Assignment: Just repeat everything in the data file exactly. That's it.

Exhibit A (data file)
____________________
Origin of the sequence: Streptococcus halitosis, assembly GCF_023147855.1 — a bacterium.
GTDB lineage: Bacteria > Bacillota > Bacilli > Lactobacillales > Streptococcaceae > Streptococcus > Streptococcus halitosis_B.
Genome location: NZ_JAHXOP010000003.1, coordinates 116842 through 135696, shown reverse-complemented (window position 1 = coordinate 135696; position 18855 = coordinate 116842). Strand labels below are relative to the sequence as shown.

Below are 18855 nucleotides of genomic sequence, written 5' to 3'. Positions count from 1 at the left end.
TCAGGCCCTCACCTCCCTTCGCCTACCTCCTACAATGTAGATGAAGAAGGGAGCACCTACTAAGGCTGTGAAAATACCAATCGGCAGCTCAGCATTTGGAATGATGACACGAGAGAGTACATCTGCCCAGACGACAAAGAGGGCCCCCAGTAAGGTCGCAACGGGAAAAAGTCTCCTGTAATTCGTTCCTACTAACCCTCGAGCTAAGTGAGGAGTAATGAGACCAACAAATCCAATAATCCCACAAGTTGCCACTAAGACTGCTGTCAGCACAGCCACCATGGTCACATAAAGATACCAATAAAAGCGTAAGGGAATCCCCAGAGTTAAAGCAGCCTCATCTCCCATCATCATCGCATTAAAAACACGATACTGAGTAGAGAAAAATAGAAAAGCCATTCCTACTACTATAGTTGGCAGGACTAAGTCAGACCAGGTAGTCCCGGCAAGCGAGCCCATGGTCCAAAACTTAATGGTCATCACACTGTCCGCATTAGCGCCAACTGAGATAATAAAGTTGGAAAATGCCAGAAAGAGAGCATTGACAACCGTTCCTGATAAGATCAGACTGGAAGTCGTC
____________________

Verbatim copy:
Origin of the sequence: Streptococcus halitosis, assembly GCF_023147855.1 — a bacterium.
GTDB lineage: Bacteria > Bacillota > Bacilli > Lactobacillales > Streptococcaceae > Streptococcus > Streptococcus halitosis_B.
Genome location: NZ_JAHXOP010000003.1, coordinates 116842 through 135696, shown reverse-complemented (window position 1 = coordinate 135696; position 18855 = coordinate 116842). Strand labels below are relative to the sequence as shown.

Below are 18855 nucleotides of genomic sequence, written 5' to 3'. Positions count from 1 at the left end.
TCAGGCCCTCACCTCCCTTCGCCTACCTCCTACAATGTAGATGAAGAAGGGAGCACCTACTAAGGCTGTGAAAATACCAATCGGCAGCTCAGCATTTGGAATGATGACACGAGAGAGTACATCTGCCCAGACGACAAAGAGGGCCCCCAGTAAGGTCGCAACGGGAAAAAGTCTCCTGTAATTCGTTCCTACTAACCCTCGAGCTAAGTGAGGAGTAATGAGACCAACAAATCCAATAATCCCACAAGTTGCCACTAAGACTGCTGTCAGCACAGCCACCATGGTCACATAAAGATACCAATAAAAGCGTAAGGGAATCCCCAGAGTTAAAGCAGCCTCATCTCCCATCATCATCGCATTAAAAACACGATACTGAGTAGAGAAAAATAGAAAAGCCATTCCTACTACTATAGTTGGCAGGACTAAGTCAGACCAGGTAGTCCCGGCAAGCGAGCCCATGGTCCAAAACTTAATGGTCATCACACTGTCCGCATTAGCGCCAACTGAGATAATAAAGTTGGAAAATGCCAGAAAGAGAGCATTGACAACCGTTCCTGATAAGATCAGACTGGAAGTCGTC